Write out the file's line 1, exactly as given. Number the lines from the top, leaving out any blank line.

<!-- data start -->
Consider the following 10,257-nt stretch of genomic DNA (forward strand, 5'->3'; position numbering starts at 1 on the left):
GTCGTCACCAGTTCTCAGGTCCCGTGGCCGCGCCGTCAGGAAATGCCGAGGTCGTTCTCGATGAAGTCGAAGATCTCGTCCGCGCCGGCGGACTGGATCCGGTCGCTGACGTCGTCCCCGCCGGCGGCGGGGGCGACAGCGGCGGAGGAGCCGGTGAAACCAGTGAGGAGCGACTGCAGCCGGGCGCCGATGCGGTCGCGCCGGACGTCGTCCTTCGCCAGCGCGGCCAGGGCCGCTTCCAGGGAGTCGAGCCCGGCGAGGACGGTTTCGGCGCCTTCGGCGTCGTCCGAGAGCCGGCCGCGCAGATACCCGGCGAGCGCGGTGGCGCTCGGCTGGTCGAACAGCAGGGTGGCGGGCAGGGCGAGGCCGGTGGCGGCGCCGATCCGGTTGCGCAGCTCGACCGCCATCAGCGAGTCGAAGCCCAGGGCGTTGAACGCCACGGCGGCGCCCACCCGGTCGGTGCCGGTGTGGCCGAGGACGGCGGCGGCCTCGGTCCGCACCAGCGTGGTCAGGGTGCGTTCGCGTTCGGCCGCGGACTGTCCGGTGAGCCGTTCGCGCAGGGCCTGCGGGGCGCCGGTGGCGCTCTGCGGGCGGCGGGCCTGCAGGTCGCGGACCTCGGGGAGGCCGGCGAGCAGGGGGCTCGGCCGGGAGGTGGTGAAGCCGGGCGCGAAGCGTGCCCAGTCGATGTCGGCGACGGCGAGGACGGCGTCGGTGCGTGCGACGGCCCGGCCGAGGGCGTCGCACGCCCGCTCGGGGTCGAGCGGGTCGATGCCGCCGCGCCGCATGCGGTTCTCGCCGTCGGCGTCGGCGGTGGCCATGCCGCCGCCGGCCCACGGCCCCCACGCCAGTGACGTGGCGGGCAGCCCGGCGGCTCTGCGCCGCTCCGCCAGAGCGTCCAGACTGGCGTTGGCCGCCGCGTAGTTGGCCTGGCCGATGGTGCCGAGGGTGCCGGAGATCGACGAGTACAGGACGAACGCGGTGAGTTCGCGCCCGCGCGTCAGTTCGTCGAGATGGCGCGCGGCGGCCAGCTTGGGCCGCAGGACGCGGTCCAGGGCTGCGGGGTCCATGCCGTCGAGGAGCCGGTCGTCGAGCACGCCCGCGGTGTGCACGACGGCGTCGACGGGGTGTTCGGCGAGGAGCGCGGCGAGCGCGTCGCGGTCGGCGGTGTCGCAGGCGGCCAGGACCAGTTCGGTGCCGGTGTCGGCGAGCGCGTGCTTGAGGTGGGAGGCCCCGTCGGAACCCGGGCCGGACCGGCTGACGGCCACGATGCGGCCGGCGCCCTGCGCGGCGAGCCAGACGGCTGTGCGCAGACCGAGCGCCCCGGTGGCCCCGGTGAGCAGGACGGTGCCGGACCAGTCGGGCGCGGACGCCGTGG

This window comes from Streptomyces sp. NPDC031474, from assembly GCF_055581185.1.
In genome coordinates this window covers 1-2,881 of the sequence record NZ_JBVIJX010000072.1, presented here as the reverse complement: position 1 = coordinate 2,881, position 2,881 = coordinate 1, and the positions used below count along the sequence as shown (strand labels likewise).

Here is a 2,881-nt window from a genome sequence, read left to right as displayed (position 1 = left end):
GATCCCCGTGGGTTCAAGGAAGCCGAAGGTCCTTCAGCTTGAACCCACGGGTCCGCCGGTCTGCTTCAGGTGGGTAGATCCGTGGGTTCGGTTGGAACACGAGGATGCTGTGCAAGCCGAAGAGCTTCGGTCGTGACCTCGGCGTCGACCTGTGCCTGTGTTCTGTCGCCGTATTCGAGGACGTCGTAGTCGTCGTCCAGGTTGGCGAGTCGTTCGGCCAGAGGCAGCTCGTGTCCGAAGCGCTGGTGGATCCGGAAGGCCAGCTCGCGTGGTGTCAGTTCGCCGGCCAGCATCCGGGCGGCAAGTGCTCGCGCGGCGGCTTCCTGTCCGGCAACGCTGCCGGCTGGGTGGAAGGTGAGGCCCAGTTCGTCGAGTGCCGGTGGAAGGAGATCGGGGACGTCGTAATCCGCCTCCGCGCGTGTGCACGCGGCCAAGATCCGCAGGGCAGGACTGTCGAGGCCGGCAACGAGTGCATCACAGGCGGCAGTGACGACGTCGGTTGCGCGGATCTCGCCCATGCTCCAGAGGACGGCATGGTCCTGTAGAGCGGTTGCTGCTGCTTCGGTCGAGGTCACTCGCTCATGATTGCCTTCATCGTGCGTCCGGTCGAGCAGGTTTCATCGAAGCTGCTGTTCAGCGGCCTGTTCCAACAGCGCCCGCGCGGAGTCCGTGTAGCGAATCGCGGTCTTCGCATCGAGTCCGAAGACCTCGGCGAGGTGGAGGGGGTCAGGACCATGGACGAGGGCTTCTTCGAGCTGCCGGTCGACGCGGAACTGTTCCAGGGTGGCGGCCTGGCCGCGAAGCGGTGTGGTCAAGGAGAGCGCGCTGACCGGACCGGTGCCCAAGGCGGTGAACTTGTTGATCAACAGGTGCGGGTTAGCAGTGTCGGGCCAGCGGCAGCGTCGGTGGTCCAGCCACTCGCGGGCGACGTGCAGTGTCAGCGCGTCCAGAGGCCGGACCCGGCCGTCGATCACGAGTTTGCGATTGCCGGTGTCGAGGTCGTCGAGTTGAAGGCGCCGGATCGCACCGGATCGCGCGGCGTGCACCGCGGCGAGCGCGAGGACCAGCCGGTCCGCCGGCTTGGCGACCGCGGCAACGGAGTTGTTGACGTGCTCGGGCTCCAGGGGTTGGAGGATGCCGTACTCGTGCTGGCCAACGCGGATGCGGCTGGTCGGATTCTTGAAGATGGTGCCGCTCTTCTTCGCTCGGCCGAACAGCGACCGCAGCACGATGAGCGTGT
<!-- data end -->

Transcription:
Consider the following 10,257-nt stretch of genomic DNA (forward strand, 5'->3'; position numbering starts at 1 on the left):